I have the following datasheet for a thermisistor: http://make-documents.s3.amazonaws.com/UGulDNLaIajWgPom.pdf

I am trying to use the formula (found here http:// iwantmyreal.name/blog/2012/09/23/measuring-the-temperature-with-an-arduino-and-a-thermistor/): $$ 1/T=1/T_0+1/B*ln(R/R_0) $$ I am not sure I'm using the correct values, my understanding is that the values provided in the datasheet are as follow: $$R_0=20,000 ohm,$$ $$T_0=25 C,$$ $$Beta=4300$$ Can anyone confirm that this is correct?

I'm trying to get a temperature reading out of that sensor using an Arduino UNO microcontroller using the following found at http://playground.arduino.cc//ComponentLib/Thermistor2 at the bottom where it says example #2 using numbers instead of episco k164 definition .... (substituting with the above values)

The results are ~41.96 degrees F, and the room is between 75-80 degrees F so that means the temperatures readings are way off, I don't understand why unless I got the wrong values from the datasheet. Also I have two of these sensors and both give about the same value.

Code currently using:

// Code obtained from http://playground.arduino.cc//ComponentLib/Thermistor2
#include <math.h>
// enumarating 3 major temperature scales
enum {

// manufacturer data for episco k164 10k thermistor
// simply delete this if you don't need it
// or use this idea to define your own thermistors
#define EPISCO_K164_10k 4300.0f,298.15f,10000.0f  // B,T0,R0

// Temperature function outputs float , the actual 
// temperature
// Temperature function inputs
// 1.AnalogInputNumber - analog input to read from 
// 2.OuputUnit - output in celsius, kelvin or fahrenheit
// 3.Thermistor B parameter - found in datasheet 
// 4.Manufacturer T0 parameter - found in datasheet (kelvin)
// 5. Manufacturer R0 parameter - found in datasheet (ohms)
// 6. Your balance resistor resistance in ohms  

float Temperature(int AnalogInputNumber,int OutputUnit,float B,float T0,float R0,float     R_Balance)
  float R,T;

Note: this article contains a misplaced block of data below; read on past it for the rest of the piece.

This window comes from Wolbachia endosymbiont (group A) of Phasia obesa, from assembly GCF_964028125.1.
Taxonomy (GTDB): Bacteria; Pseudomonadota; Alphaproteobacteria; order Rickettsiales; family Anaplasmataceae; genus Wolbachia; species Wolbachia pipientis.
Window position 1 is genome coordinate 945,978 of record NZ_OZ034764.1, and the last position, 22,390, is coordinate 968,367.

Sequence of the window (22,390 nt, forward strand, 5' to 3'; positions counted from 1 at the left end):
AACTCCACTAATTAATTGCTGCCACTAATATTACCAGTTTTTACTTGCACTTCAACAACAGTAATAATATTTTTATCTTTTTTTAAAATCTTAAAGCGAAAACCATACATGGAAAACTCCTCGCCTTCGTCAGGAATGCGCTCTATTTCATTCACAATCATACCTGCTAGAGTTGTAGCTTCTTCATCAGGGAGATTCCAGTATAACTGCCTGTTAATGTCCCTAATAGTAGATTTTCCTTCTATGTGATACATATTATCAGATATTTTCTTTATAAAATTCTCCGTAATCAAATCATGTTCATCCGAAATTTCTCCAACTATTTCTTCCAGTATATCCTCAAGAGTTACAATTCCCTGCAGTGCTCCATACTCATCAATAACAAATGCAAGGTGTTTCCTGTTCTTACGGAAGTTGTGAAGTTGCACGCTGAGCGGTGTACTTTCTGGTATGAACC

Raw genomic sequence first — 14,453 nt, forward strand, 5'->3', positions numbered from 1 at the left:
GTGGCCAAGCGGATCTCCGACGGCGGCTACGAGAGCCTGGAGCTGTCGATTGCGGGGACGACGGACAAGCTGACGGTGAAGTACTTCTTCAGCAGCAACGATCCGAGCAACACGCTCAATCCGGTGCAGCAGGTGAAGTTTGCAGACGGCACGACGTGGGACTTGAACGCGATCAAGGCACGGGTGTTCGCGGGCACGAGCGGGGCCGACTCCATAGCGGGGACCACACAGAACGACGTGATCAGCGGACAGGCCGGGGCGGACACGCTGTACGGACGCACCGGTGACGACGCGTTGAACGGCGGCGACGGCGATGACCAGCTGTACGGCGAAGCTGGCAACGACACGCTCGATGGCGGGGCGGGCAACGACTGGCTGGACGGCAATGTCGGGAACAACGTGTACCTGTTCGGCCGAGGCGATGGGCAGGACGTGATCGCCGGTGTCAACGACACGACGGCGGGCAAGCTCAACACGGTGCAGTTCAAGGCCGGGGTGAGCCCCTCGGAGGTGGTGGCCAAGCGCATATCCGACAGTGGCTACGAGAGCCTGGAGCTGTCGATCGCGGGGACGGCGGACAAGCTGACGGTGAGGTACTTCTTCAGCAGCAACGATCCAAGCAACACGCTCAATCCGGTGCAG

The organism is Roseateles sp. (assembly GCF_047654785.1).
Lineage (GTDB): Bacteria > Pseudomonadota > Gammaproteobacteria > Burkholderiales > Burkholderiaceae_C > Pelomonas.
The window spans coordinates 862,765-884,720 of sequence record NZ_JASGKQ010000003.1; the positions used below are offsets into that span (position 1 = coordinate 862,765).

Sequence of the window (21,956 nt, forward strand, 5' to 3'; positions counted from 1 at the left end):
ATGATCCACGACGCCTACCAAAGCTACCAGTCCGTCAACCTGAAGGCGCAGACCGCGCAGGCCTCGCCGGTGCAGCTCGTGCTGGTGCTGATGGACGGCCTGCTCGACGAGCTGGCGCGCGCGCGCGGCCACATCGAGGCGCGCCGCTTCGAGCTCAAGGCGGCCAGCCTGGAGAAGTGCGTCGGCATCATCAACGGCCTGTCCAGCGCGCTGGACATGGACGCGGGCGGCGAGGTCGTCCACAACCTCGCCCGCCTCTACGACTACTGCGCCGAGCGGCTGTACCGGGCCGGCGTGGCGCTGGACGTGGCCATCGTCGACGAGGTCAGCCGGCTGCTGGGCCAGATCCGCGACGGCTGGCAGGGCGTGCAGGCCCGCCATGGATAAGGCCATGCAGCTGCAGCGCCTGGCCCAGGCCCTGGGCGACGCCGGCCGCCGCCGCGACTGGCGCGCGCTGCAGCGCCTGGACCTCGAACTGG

switch(OutputUnit) {
    case T_CELSIUS :
    case T_FAHRENHEIT :

  return T;

void setup() {

void loop() {

 Serial.println("10k Balance");

  • \$\begingroup\$ Do you have a schematic/code? What value resistor are you using for the balance resistor? \$\endgroup\$
    – Oli Glaser
    Aug 28, 2013 at 4:58
  • \$\begingroup\$ Sure. If you look at "Thermistor Test Schematic" Under playground.arduino.cc//ComponentLib/Thermistor2 that's pretty much it, except I'm using a 9.77 Kohm resistor (I measured it with a Voltmeter). Or +5V --> thermistor <-- Node 1 --> 9.77kohm --> ground. Then I have a connection from Node 1 to port A0 of the arduino uno microcontroller. I hope it makes sense, let me know if it doesn't. \$\endgroup\$
    – joze
    Aug 28, 2013 at 5:34
  • \$\begingroup\$ That's a start, thanks (it's usually a good idea to include the schematic and any code for your setup, so everyone knows exactly what you are doing) What is the exact code you are using? \$\endgroup\$
    – Oli Glaser
    Aug 28, 2013 at 6:14
  • \$\begingroup\$ Thanks for the tip, will do for next time. The code is the following: \$\endgroup\$
    – joze
    Aug 28, 2013 at 6:24
  • \$\begingroup\$ See above in the original question for my exact code, site won't let me edit my last comment. \$\endgroup\$
    – joze
    Aug 28, 2013 at 6:31

1 Answer 1


For anyone interested in knowing how I solved this problem, I used the AREF and 3.3V from the Arduino microcontroller connected directly one of sides of the thermistors. I believe the voltage coming out of my laptop was dropping; USB +5V was dropping to ~4.7V thus making my calculations lower.

Here's the website which helped to find my answer (this site includes CODE and DIAGRAM):


Thanks everyone for your help.


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